D5-Chapter 3

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Chapter 3 will be hosted by Melissa from Mrs. Freshwater’s Class Blog. I included the image came from her site because it’s so colorful! Make sure to click on her link to gather her teacher made goodies!  After announcing Mel’s family’s tragedy yesterday, I read today that she managed to post her comments about Ch. 2 and included her nephew as a tribute to his life. Click above to read her post, if you don’t follow her directly.

I’m going back to the Q & A Style that I used in Chapter 1 because it helped me stay concise  and to the point. I have a tendency to babble and go on and on, so this way I am sure to make it less boring for you.

Now here are this week’s framing questions:

1. What “rings true for you” in this chapter?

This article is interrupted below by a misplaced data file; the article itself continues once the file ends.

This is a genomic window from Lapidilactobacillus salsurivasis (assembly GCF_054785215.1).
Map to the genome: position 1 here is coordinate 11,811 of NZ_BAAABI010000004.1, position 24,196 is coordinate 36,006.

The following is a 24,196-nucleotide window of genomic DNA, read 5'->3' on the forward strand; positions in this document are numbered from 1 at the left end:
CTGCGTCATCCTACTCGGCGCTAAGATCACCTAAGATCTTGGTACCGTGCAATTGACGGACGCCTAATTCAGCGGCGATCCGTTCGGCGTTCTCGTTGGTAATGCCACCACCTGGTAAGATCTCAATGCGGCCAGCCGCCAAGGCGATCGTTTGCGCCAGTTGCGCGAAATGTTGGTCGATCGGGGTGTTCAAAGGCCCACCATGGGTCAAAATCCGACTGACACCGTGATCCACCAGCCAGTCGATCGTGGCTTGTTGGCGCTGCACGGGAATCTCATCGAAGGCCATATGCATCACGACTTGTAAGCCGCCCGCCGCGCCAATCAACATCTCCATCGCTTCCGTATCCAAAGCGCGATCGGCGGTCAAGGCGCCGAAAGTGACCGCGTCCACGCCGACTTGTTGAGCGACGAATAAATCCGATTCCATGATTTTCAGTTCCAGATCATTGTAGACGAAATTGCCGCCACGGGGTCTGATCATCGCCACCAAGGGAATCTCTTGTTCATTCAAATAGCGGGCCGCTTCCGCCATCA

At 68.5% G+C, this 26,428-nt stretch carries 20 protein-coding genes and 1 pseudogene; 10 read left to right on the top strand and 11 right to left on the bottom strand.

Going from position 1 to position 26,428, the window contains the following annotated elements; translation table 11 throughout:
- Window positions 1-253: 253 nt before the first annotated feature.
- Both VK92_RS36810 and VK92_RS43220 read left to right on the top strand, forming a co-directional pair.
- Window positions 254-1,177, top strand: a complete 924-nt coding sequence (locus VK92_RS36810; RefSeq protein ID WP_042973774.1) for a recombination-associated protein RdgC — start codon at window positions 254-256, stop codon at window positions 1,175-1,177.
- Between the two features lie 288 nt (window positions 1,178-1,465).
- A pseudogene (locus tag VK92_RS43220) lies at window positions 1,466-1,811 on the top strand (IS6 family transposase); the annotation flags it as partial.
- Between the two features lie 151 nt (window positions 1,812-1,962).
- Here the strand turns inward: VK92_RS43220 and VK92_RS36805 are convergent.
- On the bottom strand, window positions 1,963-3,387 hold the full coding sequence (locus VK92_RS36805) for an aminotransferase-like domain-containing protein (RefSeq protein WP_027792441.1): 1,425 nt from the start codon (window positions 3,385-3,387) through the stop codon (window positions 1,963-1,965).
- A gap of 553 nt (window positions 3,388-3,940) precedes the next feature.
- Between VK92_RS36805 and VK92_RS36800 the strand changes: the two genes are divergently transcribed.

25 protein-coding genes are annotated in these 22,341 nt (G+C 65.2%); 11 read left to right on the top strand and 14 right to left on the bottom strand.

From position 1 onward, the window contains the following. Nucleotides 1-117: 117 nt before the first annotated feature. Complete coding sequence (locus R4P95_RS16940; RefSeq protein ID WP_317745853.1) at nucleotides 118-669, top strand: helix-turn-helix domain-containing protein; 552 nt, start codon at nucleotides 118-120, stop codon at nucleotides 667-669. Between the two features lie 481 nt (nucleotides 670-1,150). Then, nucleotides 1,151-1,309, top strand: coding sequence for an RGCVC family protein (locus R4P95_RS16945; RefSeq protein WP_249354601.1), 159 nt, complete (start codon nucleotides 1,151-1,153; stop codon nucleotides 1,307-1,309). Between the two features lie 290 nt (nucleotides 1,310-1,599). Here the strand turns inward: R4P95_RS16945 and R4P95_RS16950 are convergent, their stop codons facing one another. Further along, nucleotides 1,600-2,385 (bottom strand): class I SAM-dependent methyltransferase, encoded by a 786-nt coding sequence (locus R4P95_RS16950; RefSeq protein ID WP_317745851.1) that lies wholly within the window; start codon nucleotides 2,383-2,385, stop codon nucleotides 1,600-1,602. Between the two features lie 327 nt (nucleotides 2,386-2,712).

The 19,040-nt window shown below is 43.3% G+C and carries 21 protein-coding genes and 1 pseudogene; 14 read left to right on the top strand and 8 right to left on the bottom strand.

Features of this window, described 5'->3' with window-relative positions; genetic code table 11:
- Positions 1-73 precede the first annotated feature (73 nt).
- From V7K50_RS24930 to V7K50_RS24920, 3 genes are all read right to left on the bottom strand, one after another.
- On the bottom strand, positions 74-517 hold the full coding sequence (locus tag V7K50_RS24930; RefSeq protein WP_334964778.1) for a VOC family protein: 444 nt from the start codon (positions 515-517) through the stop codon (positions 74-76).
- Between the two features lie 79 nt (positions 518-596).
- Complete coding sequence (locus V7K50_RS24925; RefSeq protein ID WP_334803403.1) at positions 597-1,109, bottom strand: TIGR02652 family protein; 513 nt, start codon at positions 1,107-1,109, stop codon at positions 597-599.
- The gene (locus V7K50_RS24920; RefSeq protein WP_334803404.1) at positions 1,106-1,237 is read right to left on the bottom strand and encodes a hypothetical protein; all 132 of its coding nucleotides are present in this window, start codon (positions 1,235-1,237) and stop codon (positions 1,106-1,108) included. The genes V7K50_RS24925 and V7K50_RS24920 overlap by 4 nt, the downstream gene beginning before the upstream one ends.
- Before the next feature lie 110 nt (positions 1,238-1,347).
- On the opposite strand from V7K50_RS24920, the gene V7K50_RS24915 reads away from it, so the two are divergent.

This chapter was filled with many of the same things I’m already doing in my class as far as routines go. I have our morning meetings where I debrief  the students on home learning, or other announcements, but not an official gathering place. I have a nice library available at all times for my students, but due to my constant classroom moving (yes, I do move classrooms within one school year) I only bring books that I have pre-selected according to the season, or holiday within a particular month, e.g., African-American History Month. But even if I had more books available that allowed for choice and a good fit, I’m worried that the students will change books before finishing the ones in their boxes. Someone on another blog suggested to have a schedule where the students could trade with other kids but only on specific days. I liked that suggestion and I think I can work on establishing my own rules about trading and setting up boxes for them.